4. Lizzie M.

    It is very crucial to make sure you get the facts strait. Victoria’s Secret is not marketing towards the under 18 crowd. This was a false interpretation of some media outlets. Today VS released a statement:

    “Despite recent rumors, we have no plans to introduce a collection for younger women,” and added “‘Bright Young Things’ was a slogan used in conjunction with the college spring break tradition.

    I think most people would agree that selling sexually suggestive underwear to younger girls is wrong. VS may make underwear that is too much for some people and they should use follow their feelings on that. But let’s not make an issue out of a misunderstanding.

  5. John Charity Spring

    Stewart is absolutely correct. Far too many younger parents are failing to instill moral values in their children. This is especially true in matters of dress and grooming.

    Far too many share the attitude of Chris and citygirl that as long clothing is new and clean, it really doesn’t matter how revealing and immodest it is. Apparently, they are not bothered by young girls dressing like prostitutes, as long as they are fashionable.

    Anyone who supports this fashion trend is directly supporting the serialization and objectification of women and children. They deserve swift and severe condemnation for doing so.

  6. citygrrl

    JCS: My post wasn’t intended to state that parents should condone dress or grooming that is immodest or revealing. I am very bothered by young girls dressed like prostitutes. But there’s a long arc between Pretty Baby and the poor girls of Colorado City. Colorful underwear for girls in middle school does not mean they will turn into full-fleged tarts by age 16, and it doesn’t have to be equivalent to prurient dress. Tweens should be able to have some fun with fashion, including their underwear, w/o being sexually provocative.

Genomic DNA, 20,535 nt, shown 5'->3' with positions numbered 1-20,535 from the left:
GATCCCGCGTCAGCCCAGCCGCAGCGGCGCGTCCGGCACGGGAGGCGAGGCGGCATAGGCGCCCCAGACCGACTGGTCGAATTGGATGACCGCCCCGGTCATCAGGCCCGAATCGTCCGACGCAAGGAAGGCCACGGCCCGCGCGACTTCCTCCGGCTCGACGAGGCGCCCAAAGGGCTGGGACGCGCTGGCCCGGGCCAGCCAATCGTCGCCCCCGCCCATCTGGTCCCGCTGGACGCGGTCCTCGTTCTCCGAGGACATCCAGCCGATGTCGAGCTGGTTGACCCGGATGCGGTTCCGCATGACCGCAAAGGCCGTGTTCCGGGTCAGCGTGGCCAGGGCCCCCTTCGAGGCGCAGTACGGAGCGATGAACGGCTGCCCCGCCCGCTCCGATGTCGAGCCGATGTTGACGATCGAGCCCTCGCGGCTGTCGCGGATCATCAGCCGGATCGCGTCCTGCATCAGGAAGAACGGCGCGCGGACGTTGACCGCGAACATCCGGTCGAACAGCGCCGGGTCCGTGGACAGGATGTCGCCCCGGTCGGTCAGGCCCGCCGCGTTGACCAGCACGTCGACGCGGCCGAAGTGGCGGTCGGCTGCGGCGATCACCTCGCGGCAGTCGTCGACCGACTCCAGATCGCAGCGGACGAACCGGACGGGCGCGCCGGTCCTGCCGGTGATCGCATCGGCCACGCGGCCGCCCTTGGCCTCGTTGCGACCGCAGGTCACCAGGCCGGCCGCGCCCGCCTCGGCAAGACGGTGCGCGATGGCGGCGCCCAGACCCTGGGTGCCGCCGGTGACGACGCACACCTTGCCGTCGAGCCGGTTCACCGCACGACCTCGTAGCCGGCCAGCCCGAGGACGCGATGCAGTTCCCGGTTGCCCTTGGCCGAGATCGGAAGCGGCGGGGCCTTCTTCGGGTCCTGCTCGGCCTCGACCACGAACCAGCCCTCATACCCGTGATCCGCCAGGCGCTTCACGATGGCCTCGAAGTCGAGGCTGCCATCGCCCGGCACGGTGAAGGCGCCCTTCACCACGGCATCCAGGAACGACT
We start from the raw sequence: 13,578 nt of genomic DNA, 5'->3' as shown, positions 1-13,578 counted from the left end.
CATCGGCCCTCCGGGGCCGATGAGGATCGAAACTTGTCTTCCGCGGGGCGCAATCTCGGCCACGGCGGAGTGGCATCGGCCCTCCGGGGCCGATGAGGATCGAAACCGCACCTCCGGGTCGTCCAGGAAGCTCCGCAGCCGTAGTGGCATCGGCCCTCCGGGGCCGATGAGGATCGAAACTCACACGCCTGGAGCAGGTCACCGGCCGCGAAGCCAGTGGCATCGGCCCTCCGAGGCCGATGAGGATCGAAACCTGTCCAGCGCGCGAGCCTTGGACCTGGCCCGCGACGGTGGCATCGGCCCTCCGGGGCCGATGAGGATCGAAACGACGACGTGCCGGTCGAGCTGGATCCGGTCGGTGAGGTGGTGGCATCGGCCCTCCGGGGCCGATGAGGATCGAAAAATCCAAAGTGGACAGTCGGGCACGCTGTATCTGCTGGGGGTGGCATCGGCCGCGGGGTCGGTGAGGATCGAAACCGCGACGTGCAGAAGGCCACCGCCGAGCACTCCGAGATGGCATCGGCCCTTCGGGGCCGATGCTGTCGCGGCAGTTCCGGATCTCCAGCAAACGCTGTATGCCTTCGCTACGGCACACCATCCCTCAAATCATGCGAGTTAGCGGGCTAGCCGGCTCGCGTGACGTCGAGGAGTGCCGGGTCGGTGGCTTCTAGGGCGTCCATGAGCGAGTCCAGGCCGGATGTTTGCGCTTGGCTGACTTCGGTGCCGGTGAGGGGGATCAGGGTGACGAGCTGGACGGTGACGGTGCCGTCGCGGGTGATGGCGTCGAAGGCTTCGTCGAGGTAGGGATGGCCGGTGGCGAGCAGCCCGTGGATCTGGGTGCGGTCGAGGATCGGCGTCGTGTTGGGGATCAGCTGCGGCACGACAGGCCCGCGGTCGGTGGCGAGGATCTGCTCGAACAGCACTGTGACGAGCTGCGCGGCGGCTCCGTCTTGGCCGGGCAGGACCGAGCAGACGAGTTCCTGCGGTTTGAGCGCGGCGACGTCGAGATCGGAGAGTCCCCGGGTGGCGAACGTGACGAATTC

7. Mukkake


    That word right there might be proof that you’re old, because nobody uses that word anymore. Not even ironically.

    [Parents are having “the talk” with 8-year-olds who have seen sexual things on their own or their friends’ computers. And according to NBC news, now “the talk” isn’t just about the good old-fashioned birds and the bees; it includes things like “Daddy, why do men wear masks when having sex with women?”]

    That seems like an acceptable age to explain such basic things. “The Talk” should happen BEFORE children begin puberty, so that they understand what is normal and to not be embarrassed about discussing those topics as they come up (So if something is actually wrong/abnormal it can be treated earlier).

    They should understand in advance that their bodies will be changing, as well as the bodies of the opposite sex, and what that entails. 8 years old for girls and 9 for boys is within the normal range for puberty to begin.

    Also, what’s so hard about explaining that the mask is just a harmless choice/preference? Is it any weirder than explaining that some people choose to continue to wear religious undergarments during sex?

  8. George of the jungle

    I felt the indestructible Jedi leave me when Bob Dillon sold out to Victoria Secret.

  9. Jeanie

    You are not turning into an old person. Don’t worry. You are just seeing things differently as a mom of kids who are growing. It is in our nature as parents to be keenly aware of our children’s surroundings and look for danger. That is what makes a parent different from a child. Children are concerned about fitting in, parents are concerned about their safely in a world that is not safe.

    As amusing of a picture potato sacks on girls is, it’s ok to wear things that are feminine and not soley utilitarian, just have a little care and reason. As far as VS goes, I don’t really trust any entity whose goal is to make money. They want to sell to anyone who will spend regardless of age. The business world is not concerned with morals, just profit.

    BTW- I use the word “teenie -bopper” and it makes my teens laugh. If parents can’t be “in” we can at least be amusing. 🙂

  10. Pete1215

    Girls who get enthralled with being attractive to boys and thus don’t develop their abilities will pay a steep cost. There is a steep price to this over-emphasis on sexiness.